Cymrg, not Cymraeg or
dwd rather than dweud or
'rdd instead of 'roedd
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gwenynen 
Posted: 24-Feb-2006, 06:13 PM
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Diolch Siarls. I haven't read your post till now as I haven't been notified (this has happened a lot.) I should've checked here anyway. I should stick to the southern Welsh as that's what I've been learning. But since I don't have the "feel" of the language, I sometimes mix different dialects without realizing.
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Siarls 
Posted: 24-Feb-2006, 07:56 PM
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And there's problem with that, really. Especially seen as you are a learner the other side of the Atlantic! It's just fantastic you're learning Welsh and the miss-match of dialects shouldn't confuse natives as it doesn't affect the Welsh itself. (Make sense? I have a Spanish friend Marcos who speaks American English with a slight American twang, so you can't figure out whether he's just a very laid-back American or a high-standard foreigner. What's more strange is that his father is English and his mother is Spanish. No American at all! The my Mexican friend Felipe actually has a Welsh twang when he speaks English and you'd never guess he's foreign).
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gwenynen 
Posted: 09-Mar-2006, 04:03 PM
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You taught us how to say "It's a pity that you...." in Beginner'r Welsh today. How do you say "It's a shame.."? For example, "It's a shame that the media is often biased."?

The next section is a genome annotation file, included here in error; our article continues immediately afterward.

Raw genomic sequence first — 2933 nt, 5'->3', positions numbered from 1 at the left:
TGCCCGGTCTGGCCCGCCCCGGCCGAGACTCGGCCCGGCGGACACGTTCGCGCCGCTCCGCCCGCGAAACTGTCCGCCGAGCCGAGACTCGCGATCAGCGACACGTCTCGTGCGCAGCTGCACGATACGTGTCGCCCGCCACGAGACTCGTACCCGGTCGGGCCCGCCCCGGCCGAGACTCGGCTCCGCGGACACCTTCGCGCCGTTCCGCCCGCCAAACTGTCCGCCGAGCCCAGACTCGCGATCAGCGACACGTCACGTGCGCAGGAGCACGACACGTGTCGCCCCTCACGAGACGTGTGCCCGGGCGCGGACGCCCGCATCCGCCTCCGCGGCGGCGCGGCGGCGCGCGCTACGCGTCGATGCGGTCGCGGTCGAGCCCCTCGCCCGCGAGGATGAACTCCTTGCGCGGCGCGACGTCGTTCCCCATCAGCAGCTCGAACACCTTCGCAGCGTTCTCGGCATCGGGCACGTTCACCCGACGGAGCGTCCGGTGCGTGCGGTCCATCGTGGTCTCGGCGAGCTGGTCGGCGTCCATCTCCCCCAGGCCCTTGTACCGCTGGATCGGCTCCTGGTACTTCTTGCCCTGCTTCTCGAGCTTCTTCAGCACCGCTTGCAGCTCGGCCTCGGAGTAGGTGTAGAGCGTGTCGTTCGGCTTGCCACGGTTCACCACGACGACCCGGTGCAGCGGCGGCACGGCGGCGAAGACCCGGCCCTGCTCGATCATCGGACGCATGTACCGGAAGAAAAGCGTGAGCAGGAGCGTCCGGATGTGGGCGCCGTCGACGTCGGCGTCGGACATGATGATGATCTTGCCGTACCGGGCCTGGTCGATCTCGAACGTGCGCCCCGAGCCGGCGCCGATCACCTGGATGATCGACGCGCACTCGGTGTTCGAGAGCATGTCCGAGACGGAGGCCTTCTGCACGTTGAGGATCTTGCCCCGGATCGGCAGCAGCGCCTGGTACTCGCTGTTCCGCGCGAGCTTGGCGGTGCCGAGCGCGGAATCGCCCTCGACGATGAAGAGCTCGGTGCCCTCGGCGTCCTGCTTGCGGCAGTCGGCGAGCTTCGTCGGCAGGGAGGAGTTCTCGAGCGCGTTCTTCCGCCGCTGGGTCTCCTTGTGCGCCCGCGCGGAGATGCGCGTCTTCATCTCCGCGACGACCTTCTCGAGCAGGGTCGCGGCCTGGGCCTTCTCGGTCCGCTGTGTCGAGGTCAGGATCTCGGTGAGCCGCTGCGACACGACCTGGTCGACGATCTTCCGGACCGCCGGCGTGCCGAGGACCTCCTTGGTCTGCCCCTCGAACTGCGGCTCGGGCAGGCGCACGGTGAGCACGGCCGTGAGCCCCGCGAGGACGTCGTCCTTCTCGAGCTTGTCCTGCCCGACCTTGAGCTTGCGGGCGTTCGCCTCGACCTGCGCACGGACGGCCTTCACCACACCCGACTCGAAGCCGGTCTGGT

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austaff 
Posted: 09-Mar-2006, 10:46 PM
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I would write it thus Gwen so i would be interested to see how far wrong I am So over to you Siarls

drueni fod y cyfryngau sydd tueddol yn aml






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Siarls 
Posted: 10-Mar-2006, 09:50 AM
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close, austaff. the "drueni" is good - very idiomatic.

drueni fod y cyfryngau'n dueddol yn aml.

there was no need for the sydd, you can have bod and sydd together. they mean the same thing, but sydd is emphatic (it emphasises the word that precedes it).

normally, you would need "dyna drueni" or "mae'n drueni", but austaff's exclusion of the word BUT inclusion of the mutation was very good.
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gwenynen 
Posted: 10-Mar-2006, 10:36 AM
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Diolch i chi'ch dau. Then "dyna drueni" will cover both "pity" and "shame"?
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austaff 
Posted: 10-Mar-2006, 10:00 PM
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welllll I must be getting better its finally sinking in to this old brain of mine lol laugh.gif
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Antwn 
Posted: 11-Mar-2006, 01:54 PM
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And you're writing alot in just Welsh now too Austaff! Congrats! I think that's great. Starting out with the mutation of tueni was brilliant indeed. Way to go.

I know how you feel about getting older - I'm not the youngest rooster in the barn either. My secret is fairly simple, to keep learning keep caffeinated.

Austaff, you're doing Dyfal Donc right?